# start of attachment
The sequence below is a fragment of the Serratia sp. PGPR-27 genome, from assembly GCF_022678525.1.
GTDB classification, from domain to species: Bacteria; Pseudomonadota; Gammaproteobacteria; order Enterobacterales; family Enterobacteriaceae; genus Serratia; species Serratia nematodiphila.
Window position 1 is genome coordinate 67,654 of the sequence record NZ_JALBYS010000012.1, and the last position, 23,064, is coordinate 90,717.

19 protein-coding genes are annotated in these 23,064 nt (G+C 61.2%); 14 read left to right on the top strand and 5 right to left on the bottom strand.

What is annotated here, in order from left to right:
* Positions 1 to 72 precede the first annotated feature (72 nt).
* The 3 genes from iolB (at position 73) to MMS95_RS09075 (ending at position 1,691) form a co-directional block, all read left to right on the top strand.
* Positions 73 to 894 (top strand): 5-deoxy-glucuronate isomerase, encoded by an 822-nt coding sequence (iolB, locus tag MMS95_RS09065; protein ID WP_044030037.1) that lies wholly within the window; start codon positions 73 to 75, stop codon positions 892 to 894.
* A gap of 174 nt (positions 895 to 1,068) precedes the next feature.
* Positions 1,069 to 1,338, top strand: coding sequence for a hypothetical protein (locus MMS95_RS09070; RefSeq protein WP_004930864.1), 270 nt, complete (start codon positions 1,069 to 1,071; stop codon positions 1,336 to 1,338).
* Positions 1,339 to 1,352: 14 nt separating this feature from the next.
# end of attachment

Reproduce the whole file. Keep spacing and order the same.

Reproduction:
The sequence below is a fragment of the Serratia sp. PGPR-27 genome, from assembly GCF_022678525.1.
GTDB classification, from domain to species: Bacteria; Pseudomonadota; Gammaproteobacteria; order Enterobacterales; family Enterobacteriaceae; genus Serratia; species Serratia nematodiphila.
Window position 1 is genome coordinate 67,654 of the sequence record NZ_JALBYS010000012.1, and the last position, 23,064, is coordinate 90,717.

19 protein-coding genes are annotated in these 23,064 nt (G+C 61.2%); 14 read left to right on the top strand and 5 right to left on the bottom strand.

What is annotated here, in order from left to right:
* Positions 1 to 72 precede the first annotated feature (72 nt).
* The 3 genes from iolB (at position 73) to MMS95_RS09075 (ending at position 1,691) form a co-directional block, all read left to right on the top strand.
* Positions 73 to 894 (top strand): 5-deoxy-glucuronate isomerase, encoded by an 822-nt coding sequence (iolB, locus tag MMS95_RS09065; protein ID WP_044030037.1) that lies wholly within the window; start codon positions 73 to 75, stop codon positions 892 to 894.
* A gap of 174 nt (positions 895 to 1,068) precedes the next feature.
* Positions 1,069 to 1,338, top strand: coding sequence for a hypothetical protein (locus MMS95_RS09070; RefSeq protein WP_004930864.1), 270 nt, complete (start codon positions 1,069 to 1,071; stop codon positions 1,336 to 1,338).
* Positions 1,339 to 1,352: 14 nt separating this feature from the next.